Myra Melford and Hans Bennink

Eleven Ghosts (Hatology 1994)

Myra Melford is an adventurous jazz pianist who has collaborated with Henry Threadgill, Butch Morris and Dave Douglas while leading her own troupes on a series of albums. Hans Bennink may be one of the most adventurous and creative drummers of the past 40 years. He’s worked with Sonny Rollins, Dexter Gordon, Eric Dolphy, The Ex, Derek Bailey, Don Cherry, Peter Brotzmann among many others. Bennink is a drummer who has always been adept at straddling the line between playfulness and ferocity. It is only fitting that these two souls should collaborate on album that makes free jazz somehow delightful and accessible. I love free jazz, but this may be one of the most fun examples of the genre that I’ve heard. If your ears shut themselves off at the mere mention of free jazz, then check this one out since it is alternately absurd, avant-garde and a ray of sunshine. Eleven Ghosts somehow puts a smile on my face even though it is a bit impenetrable at times.

I’m posting this album because it contains one of those moments that reaffirm my faith in music as an uplifting force in my life. These two musicians tackle Scott Joplin’s “Maple Leaf Rag” and turn it inside out and make this ragtime classic into something entirely their own. Melford vamps the timeless chords in an unfamiliar way while Bennink utilizes his bag of rhythmic tricks, bells and whistles to create a entirely new work that alternates between explosiveness and familiarity. It is a fitting finale to an excellent album that properly showcases what these two musicians are capable of in the company of one another.

Pale Saints

The Comforts of Madness (4ad 1990)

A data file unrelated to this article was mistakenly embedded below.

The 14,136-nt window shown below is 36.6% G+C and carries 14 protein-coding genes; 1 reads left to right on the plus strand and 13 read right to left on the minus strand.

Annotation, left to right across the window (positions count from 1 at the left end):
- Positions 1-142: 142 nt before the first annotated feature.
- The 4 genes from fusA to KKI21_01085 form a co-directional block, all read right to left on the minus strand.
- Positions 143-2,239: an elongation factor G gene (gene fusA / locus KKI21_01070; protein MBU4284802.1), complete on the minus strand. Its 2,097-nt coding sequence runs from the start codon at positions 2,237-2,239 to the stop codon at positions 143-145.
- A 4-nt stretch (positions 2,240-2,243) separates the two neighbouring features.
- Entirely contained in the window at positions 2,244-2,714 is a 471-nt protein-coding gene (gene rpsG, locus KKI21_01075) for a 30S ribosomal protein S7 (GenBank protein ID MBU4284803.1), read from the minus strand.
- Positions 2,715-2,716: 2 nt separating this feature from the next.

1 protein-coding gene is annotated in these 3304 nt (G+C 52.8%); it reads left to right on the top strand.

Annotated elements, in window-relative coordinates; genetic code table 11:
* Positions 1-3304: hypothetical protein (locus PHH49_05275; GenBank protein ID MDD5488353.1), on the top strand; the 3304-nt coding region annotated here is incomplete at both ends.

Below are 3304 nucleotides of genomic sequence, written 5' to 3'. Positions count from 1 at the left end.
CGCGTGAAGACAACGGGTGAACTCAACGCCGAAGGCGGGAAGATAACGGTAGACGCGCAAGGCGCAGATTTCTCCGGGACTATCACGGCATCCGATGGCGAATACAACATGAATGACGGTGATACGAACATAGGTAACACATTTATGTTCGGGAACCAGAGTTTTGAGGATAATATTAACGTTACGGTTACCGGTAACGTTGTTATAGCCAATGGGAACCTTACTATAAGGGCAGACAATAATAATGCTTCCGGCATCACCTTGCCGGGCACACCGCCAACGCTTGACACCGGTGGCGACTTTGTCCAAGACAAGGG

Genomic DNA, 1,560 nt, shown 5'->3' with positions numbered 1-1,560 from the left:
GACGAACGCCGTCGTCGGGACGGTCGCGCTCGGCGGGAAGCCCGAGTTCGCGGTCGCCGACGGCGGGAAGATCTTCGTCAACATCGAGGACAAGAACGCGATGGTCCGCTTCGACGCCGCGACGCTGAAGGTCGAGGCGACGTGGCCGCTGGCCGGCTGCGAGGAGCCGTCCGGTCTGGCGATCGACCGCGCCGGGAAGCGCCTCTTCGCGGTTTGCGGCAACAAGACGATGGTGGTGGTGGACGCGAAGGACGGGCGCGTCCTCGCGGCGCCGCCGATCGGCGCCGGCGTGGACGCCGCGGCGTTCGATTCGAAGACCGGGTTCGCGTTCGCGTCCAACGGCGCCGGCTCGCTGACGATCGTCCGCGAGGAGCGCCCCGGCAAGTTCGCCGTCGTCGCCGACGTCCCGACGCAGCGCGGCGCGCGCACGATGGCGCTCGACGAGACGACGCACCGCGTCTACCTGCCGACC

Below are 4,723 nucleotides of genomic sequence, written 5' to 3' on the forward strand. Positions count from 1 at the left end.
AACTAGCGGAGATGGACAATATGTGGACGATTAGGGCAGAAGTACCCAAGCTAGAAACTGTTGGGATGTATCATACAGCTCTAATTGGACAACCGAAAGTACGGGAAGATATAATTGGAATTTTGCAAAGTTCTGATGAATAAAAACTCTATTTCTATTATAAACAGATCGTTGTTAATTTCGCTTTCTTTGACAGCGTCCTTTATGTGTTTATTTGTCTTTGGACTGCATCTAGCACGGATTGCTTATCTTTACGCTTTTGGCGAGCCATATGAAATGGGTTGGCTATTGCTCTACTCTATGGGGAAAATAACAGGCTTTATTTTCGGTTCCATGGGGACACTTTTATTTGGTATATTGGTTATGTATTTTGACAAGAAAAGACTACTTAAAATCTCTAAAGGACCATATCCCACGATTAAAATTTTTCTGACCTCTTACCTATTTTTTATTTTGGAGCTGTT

From the first moment I heard the angelic choirboy voice of Ian Masters, I was hooked. I’ve followed his circuitous career and always was surprised that more folks haven’t come to appreciate his more spartan, ethereal work as Spoonfed Hybrid and ESP Summer. However, none of these projects ever compared to the brilliance of his work on The Comforts of Madness. His influence on the band is made even more clear by the blandness of Slow Buildings, the album they recorded without him. In fact, the followup to The Comforts of Madness, In Ribbons, is a lesser work because Masters was disenchanted with the poppy direction of the band and pressures to tour outside of England. However, their debut was entirely Masters’ platform and it resulted in one of 4ad’s best albums.

The Comforts of Madness is definitely influenced by Galaxie 500, Jesus and Mary Chain, AR Kane and My Bloody Valentine, but Masters’ songs are much more delicate and fragile despite the swells of feedback that propel some songs. They also set themselves apart from their peers in the shoegaze scene with their sudden shifts in tempo and mood within each song. Plus, it kind of sounds like a member of the Vienna Boys Choir tinkering with twee and shoegaze by writing complex, but odd pop songs with tape loops and almost subliminal samples. They even cover Opal’s “Fell From the Sun” and improve on the original by lending it a graceful quality lacking from the original. It’s a thoroughly 4ad take on an American gem. I could listen to Masters coo the alphabet and be a happy man, so I may be biased in my praise of this vastly underrated album.